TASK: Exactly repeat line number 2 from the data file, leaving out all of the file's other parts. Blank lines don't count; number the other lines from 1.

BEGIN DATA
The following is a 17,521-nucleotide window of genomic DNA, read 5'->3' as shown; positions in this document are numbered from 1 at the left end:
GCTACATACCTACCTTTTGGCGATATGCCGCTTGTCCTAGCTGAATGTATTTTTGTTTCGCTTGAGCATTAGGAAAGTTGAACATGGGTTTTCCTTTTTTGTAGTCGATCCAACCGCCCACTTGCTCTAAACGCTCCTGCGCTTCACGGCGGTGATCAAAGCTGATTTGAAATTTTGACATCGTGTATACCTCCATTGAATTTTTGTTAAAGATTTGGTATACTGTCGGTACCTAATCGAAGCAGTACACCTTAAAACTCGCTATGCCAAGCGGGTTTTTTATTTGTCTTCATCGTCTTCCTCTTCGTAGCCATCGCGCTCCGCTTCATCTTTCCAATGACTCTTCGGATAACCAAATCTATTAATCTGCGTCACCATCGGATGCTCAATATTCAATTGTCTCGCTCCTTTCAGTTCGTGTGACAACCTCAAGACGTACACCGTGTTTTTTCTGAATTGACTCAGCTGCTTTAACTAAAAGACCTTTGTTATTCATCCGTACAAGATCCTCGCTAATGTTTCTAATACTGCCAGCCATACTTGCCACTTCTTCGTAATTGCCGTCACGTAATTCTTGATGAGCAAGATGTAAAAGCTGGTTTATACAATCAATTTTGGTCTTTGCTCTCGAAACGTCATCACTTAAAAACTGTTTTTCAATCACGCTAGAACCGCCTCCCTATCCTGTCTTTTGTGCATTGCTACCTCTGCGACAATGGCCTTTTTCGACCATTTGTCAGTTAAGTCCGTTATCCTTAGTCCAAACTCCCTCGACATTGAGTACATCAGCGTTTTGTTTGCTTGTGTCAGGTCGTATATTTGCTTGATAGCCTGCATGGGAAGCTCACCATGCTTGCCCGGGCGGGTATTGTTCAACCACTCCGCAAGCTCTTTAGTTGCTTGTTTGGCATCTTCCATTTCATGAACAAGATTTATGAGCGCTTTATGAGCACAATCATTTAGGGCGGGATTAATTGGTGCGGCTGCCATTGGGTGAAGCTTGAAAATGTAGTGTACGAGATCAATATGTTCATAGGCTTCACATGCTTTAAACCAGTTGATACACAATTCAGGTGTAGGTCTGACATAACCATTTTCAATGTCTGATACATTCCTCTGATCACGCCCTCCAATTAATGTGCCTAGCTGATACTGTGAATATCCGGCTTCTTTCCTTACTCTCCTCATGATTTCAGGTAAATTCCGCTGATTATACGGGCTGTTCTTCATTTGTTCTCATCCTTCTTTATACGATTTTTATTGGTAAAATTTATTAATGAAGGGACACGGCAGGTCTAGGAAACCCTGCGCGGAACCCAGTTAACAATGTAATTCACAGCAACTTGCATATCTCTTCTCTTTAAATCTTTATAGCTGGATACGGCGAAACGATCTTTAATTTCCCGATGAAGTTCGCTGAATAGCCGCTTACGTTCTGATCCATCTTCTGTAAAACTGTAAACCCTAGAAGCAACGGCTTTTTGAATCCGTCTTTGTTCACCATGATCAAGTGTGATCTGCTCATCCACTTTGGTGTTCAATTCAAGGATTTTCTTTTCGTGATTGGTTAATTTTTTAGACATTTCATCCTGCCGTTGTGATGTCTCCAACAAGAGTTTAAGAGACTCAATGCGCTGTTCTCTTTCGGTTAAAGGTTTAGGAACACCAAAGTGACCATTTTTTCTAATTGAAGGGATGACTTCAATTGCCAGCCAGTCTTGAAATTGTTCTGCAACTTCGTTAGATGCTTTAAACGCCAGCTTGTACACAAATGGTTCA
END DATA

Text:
GCTACATACCTACCTTTTGGCGATATGCCGCTTGTCCTAGCTGAATGTATTTTTGTTTCGCTTGAGCATTAGGAAAGTTGAACATGGGTTTTCCTTTTTTGTAGTCGATCCAACCGCCCACTTGCTCTAAACGCTCCTGCGCTTCACGGCGGTGATCAAAGCTGATTTGAAATTTTGACATCGTGTATACCTCCATTGAATTTTTGTTAAAGATTTGGTATACTGTCGGTACCTAATCGAAGCAGTACACCTTAAAACTCGCTATGCCAAGCGGGTTTTTTATTTGTCTTCATCGTCTTCCTCTTCGTAGCCATCGCGCTCCGCTTCATCTTTCCAATGACTCTTCGGATAACCAAATCTATTAATCTGCGTCACCATCGGATGCTCAATATTCAATTGTCTCGCTCCTTTCAGTTCGTGTGACAACCTCAAGACGTACACCGTGTTTTTTCTGAATTGACTCAGCTGCTTTAACTAAAAGACCTTTGTTATTCATCCGTACAAGATCCTCGCTAATGTTTCTAATACTGCCAGCCATACTTGCCACTTCTTCGTAATTGCCGTCACGTAATTCTTGATGAGCAAGATGTAAAAGCTGGTTTATACAATCAATTTTGGTCTTTGCTCTCGAAACGTCATCACTTAAAAACTGTTTTTCAATCACGCTAGAACCGCCTCCCTATCCTGTCTTTTGTGCATTGCTACCTCTGCGACAATGGCCTTTTTCGACCATTTGTCAGTTAAGTCCGTTATCCTTAGTCCAAACTCCCTCGACATTGAGTACATCAGCGTTTTGTTTGCTTGTGTCAGGTCGTATATTTGCTTGATAGCCTGCATGGGAAGCTCACCATGCTTGCCCGGGCGGGTATTGTTCAACCACTCCGCAAGCTCTTTAGTTGCTTGTTTGGCATCTTCCATTTCATGAACAAGATTTATGAGCGCTTTATGAGCACAATCATTTAGGGCGGGATTAATTGGTGCGGCTGCCATTGGGTGAAGCTTGAAAATGTAGTGTACGAGATCAATATGTTCATAGGCTTCACATGCTTTAAACCAGTTGATACACAATTCAGGTGTAGGTCTGACATAACCATTTTCAATGTCTGATACATTCCTCTGATCACGCCCTCCAATTAATGTGCCTAGCTGATACTGTGAATATCCGGCTTCTTTCCTTACTCTCCTCATGATTTCAGGTAAATTCCGCTGATTATACGGGCTGTTCTTCATTTGTTCTCATCCTTCTTTATACGATTTTTATTGGTAAAATTTATTAATGAAGGGACACGGCAGGTCTAGGAAACCCTGCGCGGAACCCAGTTAACAATGTAATTCACAGCAACTTGCATATCTCTTCTCTTTAAATCTTTATAGCTGGATACGGCGAAACGATCTTTAATTTCCCGATGAAGTTCGCTGAATAGCCGCTTACGTTCTGATCCATCTTCTGTAAAACTGTAAACCCTAGAAGCAACGGCTTTTTGAATCCGTCTTTGTTCACCATGATCAAGTGTGATCTGCTCATCCACTTTGGTGTTCAATTCAAGGATTTTCTTTTCGTGATTGGTTAATTTTTTAGACATTTCATCCTGCCGTTGTGATGTCTCCAACAAGAGTTTAAGAGACTCAATGCGCTGTTCTCTTTCGGTTAAAGGTTTAGGAACACCAAAGTGACCATTTTTTCTAATTGAAGGGATGACTTCAATTGCCAGCCAGTCTTGAAATTGTTCTGCAACTTCGTTAGATGCTTTAAACGCCAGCTTGTACACAAATGGTTCA